Plasma technology could hold the key to creating a sustainable oxygen supply on Mars
A team from Instituto de Plasmas e Fusão Nuclear (IST/UL, Lisbon, Portugal) – V Guerra, T Silva, P Ogloblina, M Grofulović, L Terraz, M Lino da Silva, CD Pintassilgo and LL Alves – and from Laboratoire de Physique des Plasmas (École Polytechnique, Paris, France) – Olivier Guaitella – published a letter in the journal Plasma Sources Science and Technology where it is suggested that Mars, with its 96% carbon dioxide atmosphere, has nearly ideal conditions for creating oxygen from CO2 through plasma-induced decomposition.
The work shows that Mars has excellent conditions for In-Situ Resource Utilisation (ISRU) by plasma. As well as its CO2 atmosphere, the cold environment (on average about 210 K temperature) may induce a strong and slow vibrational excitation, leading to the split-up of the molecule into oxygen and carbon monoxide.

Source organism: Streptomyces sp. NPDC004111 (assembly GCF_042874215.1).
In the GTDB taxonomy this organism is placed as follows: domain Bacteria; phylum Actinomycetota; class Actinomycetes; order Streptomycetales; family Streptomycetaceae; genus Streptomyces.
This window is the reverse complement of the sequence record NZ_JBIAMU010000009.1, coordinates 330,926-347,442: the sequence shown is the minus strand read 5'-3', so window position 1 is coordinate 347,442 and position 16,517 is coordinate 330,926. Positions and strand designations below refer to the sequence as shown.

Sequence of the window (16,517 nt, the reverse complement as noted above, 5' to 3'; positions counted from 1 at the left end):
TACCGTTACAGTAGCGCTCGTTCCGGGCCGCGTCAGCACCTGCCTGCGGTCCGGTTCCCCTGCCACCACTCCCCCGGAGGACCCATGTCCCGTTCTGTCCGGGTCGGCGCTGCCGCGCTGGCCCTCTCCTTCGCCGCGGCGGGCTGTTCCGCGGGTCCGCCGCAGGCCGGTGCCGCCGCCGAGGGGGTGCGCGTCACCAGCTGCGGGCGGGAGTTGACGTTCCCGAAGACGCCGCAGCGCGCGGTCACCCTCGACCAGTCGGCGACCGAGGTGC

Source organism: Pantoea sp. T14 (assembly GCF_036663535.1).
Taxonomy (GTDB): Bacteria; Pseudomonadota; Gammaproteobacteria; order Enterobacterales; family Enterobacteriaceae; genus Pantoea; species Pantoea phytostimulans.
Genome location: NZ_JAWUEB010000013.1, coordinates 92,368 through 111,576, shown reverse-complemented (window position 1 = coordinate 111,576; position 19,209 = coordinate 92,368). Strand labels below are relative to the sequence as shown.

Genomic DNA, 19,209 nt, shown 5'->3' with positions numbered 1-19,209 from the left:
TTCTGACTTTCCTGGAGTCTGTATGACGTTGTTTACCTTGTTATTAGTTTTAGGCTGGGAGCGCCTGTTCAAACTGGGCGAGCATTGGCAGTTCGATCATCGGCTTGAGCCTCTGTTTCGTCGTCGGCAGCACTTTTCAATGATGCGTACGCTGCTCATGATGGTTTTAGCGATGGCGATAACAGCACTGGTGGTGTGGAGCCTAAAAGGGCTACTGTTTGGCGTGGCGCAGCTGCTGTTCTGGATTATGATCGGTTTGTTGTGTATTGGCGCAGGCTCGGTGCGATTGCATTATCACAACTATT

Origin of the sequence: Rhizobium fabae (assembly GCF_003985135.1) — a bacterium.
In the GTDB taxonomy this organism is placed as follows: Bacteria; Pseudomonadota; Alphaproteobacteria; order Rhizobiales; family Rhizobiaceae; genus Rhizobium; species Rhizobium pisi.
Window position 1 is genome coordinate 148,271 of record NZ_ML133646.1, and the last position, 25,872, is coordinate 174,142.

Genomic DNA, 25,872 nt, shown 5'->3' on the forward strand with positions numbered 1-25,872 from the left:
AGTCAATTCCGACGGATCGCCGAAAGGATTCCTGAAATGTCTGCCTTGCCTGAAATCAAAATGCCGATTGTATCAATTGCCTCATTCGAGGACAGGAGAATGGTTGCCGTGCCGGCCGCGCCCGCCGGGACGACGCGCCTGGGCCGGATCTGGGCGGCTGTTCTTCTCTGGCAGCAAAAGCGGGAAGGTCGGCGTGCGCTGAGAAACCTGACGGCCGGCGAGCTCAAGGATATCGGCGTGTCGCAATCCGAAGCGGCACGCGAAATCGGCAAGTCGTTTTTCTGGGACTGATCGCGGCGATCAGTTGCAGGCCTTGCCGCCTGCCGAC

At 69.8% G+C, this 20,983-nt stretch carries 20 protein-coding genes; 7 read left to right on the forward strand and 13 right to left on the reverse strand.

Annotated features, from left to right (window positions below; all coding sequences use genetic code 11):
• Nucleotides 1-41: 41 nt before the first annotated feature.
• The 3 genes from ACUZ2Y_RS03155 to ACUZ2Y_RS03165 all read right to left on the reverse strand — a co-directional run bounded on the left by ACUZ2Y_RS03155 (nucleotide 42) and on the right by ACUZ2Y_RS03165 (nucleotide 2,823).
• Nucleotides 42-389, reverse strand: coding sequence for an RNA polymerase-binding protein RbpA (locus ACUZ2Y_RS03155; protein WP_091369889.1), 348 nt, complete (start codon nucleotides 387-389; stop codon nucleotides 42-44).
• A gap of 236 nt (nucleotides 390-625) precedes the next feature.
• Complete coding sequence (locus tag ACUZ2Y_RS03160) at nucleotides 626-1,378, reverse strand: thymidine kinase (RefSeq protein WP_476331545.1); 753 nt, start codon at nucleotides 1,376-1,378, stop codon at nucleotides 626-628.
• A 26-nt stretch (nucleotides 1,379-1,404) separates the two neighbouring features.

As the authors say, “mankind has been exploring space for decades, stimulating the imagination and expanding the horizons of knowledge. Mars is the next step of the journey into the Universe. (…) The ISRU (…) will minimize risks to the crew and mission, and (…) reduce costs by demanding fewer vehicles to complete the mission.”